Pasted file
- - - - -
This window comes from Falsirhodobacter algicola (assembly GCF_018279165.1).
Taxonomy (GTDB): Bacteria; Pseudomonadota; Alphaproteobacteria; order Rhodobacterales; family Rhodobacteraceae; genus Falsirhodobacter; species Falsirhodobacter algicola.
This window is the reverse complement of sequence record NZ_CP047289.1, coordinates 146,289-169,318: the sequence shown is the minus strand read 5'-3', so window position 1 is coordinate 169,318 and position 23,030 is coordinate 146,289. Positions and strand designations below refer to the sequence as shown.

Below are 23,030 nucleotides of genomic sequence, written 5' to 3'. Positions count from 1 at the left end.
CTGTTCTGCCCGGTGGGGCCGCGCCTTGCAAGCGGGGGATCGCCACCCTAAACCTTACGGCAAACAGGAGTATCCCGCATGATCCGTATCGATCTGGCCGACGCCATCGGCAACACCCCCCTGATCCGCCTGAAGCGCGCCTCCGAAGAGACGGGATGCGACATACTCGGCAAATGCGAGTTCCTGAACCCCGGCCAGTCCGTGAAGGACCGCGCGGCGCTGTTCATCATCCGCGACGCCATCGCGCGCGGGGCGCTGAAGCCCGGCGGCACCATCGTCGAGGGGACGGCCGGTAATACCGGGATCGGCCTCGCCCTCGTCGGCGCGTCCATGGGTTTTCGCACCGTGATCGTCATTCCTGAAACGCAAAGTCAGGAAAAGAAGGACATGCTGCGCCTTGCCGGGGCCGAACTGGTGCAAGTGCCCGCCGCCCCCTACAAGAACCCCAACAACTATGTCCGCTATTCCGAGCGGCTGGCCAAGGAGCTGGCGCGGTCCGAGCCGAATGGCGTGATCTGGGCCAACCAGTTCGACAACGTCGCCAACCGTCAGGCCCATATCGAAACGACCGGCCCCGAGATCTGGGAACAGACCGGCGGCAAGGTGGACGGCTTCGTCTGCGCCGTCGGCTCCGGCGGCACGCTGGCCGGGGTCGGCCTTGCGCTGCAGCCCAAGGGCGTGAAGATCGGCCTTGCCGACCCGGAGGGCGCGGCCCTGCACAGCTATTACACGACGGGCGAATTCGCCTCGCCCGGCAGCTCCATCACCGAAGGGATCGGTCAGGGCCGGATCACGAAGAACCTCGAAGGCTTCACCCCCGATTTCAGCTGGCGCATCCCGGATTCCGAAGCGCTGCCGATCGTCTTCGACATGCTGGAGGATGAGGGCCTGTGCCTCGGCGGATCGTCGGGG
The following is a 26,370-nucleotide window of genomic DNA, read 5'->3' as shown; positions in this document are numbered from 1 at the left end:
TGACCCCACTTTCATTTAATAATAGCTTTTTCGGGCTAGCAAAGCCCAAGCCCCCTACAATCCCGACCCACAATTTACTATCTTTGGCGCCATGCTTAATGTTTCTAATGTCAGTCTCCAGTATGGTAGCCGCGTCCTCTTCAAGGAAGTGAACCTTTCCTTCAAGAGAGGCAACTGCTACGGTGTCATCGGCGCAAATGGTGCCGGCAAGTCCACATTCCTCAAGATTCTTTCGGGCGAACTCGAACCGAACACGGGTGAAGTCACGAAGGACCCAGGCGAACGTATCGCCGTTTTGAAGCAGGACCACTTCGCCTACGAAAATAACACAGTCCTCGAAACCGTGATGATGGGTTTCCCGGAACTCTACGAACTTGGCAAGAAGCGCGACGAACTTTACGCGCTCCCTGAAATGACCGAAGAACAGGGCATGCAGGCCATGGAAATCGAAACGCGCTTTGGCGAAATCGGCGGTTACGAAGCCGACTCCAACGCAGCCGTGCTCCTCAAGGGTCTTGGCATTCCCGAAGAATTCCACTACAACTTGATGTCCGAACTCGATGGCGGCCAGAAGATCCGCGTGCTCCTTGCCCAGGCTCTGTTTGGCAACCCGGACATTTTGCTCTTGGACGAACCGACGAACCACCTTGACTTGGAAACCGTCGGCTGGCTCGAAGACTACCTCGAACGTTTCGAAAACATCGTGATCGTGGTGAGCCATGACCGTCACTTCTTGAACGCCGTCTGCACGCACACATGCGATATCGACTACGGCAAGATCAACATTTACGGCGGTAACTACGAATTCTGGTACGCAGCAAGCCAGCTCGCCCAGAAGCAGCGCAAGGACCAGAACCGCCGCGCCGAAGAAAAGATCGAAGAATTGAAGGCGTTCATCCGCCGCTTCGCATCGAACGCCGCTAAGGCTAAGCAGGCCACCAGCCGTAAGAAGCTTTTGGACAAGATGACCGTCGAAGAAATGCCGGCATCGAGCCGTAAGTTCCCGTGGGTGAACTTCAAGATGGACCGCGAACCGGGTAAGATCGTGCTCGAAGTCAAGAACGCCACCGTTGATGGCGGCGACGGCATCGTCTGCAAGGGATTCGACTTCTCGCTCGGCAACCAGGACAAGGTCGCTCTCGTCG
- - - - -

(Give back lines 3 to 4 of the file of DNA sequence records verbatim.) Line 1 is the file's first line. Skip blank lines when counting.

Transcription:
This window is the reverse complement of sequence record NZ_CP047289.1, coordinates 146,289-169,318: the sequence shown is the minus strand read 5'-3', so window position 1 is coordinate 169,318 and position 23,030 is coordinate 146,289. Positions and strand designations below refer to the sequence as shown.

Below are 23,030 nucleotides of genomic sequence, written 5' to 3'. Positions count from 1 at the left end.